Disease classification

Gaucher disease is usually classified into three types based on the absence (type 1) or presence (types 2 and 3) of neurological involvement: Grabowski GA, Petsko GA, Kolodny EH. Chapter 146: Gaucher disease. Valle D, Beaudet AL, Vogelstein B, et al, eds. The Online Metabolic and Molecular Bases of Inherited Disease. New York, NY: McGraw Hill; 2013. Accessed July 6, 2015.

  • Type 1 (non-neuronopathic) has a wide variation in its clinical manifestations, severity and course but is distinguished from the other two types by the absence of primary central nervous system involvement. Kaplan P, Baris H, De Meirleir L, Di Rocco M, El-Beshlawy A, Huemer M, Martins AM, Nascu I, Rohrbach M, Steinbach L, Cohen IJ. Revised recommendations for the management of Gaucher disease in children. Eur J Pediatr (2013) 172:447–458  In some people, symptoms begin early in childhood and get worse over time, whereas in others, first symptoms may only be noticed well into adulthood. Grabowski GA, Petsko GA, Kolodny EH. Chapter 146: Gaucher disease. Valle D, Beaudet AL, Vogelstein B, et al, eds. The Online Metabolic and Molecular Bases of Inherited Disease. New York, NY: McGraw Hill; 2013. Accessed July 6, 2015.
  • Type 2 (acute neuronopathic) is usually evident within the first few months of life and includes severe neurological symptoms. These children do not usually survive beyond 2 years of age. Gupta N, Oppenheim I, Kauvar E, Tayebi N, Sidransky E. Type 2 Gaucher disease: phenotypic variation and genotypic heterogeneity. Blood Cells Mol Dis 2011;46(1):75-84.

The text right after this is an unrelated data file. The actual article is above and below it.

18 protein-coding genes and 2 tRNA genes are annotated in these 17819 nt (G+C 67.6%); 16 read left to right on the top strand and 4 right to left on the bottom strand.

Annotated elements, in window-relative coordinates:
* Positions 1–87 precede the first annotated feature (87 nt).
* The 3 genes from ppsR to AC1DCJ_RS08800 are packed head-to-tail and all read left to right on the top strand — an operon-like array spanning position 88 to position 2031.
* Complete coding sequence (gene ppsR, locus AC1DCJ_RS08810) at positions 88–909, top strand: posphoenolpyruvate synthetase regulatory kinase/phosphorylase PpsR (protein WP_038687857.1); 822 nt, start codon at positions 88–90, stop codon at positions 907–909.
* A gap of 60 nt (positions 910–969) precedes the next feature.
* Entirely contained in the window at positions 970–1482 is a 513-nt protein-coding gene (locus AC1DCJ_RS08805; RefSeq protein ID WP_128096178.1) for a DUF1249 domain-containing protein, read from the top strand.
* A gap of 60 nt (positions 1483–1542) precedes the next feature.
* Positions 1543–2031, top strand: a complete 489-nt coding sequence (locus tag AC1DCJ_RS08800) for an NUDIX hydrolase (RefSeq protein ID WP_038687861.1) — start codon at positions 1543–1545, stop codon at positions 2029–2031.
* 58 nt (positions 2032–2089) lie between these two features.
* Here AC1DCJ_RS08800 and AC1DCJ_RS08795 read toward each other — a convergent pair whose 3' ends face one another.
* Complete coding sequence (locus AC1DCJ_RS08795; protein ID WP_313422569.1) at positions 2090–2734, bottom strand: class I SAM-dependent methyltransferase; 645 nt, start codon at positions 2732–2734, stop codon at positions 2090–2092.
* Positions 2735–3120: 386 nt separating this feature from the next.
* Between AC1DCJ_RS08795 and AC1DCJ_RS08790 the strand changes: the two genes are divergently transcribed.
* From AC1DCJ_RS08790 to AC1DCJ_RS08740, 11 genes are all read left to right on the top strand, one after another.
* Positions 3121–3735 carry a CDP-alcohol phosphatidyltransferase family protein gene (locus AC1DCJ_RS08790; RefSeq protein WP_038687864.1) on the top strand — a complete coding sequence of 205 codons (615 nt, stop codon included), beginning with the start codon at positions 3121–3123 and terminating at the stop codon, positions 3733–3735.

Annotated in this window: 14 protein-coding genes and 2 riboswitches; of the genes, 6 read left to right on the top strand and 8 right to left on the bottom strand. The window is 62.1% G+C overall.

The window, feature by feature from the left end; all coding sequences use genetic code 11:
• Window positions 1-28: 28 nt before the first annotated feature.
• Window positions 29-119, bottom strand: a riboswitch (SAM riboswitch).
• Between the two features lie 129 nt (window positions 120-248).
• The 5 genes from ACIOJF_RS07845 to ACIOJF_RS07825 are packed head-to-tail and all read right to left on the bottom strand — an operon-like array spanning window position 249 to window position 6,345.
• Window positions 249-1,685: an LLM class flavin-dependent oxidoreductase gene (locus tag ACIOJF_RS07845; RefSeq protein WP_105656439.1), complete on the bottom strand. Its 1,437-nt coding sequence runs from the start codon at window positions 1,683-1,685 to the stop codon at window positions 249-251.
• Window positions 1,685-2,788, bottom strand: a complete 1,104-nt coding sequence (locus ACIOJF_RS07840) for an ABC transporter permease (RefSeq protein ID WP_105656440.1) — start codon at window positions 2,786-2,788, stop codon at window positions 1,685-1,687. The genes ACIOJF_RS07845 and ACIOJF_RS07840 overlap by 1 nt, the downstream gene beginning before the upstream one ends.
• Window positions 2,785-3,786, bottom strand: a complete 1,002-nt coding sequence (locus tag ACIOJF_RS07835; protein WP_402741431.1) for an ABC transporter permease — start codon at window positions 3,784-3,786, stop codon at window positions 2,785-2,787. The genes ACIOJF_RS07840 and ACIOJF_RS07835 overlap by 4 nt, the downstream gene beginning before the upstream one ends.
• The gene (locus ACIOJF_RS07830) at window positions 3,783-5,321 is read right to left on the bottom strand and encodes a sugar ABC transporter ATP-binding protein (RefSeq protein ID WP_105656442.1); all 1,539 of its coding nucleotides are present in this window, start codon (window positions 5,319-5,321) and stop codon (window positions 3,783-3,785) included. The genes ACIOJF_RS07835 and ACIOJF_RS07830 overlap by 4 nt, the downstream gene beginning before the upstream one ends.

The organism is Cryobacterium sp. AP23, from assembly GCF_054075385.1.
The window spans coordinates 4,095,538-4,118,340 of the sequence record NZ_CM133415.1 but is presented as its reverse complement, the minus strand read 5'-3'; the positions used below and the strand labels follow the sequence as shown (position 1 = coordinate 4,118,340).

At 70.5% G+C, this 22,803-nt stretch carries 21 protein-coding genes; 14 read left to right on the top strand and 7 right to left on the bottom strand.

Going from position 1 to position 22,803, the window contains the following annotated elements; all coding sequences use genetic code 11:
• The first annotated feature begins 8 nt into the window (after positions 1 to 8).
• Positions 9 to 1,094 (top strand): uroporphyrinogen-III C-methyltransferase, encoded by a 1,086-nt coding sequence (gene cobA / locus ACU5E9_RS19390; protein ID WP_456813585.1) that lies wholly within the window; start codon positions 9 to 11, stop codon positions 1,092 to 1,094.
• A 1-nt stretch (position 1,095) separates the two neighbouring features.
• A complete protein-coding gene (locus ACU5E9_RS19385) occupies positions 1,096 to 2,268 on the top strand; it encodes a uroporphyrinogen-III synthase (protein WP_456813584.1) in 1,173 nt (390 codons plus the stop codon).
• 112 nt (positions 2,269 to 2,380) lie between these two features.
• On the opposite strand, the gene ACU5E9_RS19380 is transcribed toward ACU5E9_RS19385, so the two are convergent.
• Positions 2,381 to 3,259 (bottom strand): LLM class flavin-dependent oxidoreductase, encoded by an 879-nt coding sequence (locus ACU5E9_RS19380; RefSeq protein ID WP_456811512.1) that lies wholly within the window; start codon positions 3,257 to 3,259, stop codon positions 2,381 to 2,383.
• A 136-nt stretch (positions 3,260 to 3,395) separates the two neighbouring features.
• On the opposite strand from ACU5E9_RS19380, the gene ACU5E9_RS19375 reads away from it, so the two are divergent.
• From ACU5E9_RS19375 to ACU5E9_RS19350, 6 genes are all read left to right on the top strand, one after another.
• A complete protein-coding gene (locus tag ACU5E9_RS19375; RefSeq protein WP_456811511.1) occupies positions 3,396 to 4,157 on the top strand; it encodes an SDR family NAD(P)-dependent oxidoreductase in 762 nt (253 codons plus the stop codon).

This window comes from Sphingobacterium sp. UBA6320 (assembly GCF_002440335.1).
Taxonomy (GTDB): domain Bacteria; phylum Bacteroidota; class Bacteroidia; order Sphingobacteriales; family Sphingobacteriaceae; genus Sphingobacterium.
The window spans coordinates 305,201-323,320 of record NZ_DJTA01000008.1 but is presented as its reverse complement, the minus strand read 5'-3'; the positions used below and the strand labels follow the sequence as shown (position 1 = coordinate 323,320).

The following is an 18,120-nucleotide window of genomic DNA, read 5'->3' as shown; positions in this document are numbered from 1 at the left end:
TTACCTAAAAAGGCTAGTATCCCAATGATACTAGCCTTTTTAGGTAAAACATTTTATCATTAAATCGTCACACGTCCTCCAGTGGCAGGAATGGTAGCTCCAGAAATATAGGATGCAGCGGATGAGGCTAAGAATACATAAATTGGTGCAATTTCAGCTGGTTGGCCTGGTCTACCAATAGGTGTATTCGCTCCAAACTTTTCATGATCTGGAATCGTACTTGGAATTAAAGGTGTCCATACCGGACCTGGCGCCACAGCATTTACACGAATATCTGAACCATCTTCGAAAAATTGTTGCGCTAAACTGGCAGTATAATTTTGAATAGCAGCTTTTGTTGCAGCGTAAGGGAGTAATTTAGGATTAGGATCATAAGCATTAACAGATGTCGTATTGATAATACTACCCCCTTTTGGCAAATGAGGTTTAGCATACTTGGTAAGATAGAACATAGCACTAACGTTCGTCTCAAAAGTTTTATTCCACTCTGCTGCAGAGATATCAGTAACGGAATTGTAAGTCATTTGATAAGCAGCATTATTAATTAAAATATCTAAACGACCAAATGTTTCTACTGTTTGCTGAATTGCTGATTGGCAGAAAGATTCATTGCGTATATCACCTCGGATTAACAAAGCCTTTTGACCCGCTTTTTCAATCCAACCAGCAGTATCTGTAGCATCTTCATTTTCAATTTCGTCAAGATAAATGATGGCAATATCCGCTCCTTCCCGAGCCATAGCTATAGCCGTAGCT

• Type 3 (chronic neuronopathic) is characterised by slowly progressing neurological disease and can be confused with type 1 disease in its early stages. Patients who reach adolescence may live to adulthood. Grabowski GA, Petsko GA, Kolodny EH. Chapter 146: Gaucher disease. Valle D, Beaudet AL, Vogelstein B, et al, eds. The Online Metabolic and Molecular Bases of Inherited Disease. New York, NY: McGraw Hill; 2013. Accessed July 6, 2015.

Categorizing different types of Gaucher disease is valuable in terms of assessing management options and as a basis for genetic counselling, but there is growing consensus to view Gaucher disease as a phenotypic continuum with a spectrum of symptoms ranging from mild to severe neurological effects. Sidransky E. Gaucher disease: complexity in a “simple” disorder. Mol Genet Metab 2004;83(1-2):6-15.

 

Gaucher disease – a phenotypic continuum

Gaucher - disease continuum

The classic categories of types 1, 2 and 3 have blurred edges along the continuum of the disease. Adapted from Sidransky E, Gaucher disease: complexity in a "simple" disorder. Mol Genet Metab. 2004 Sep-Oct;83(1-2):6-15.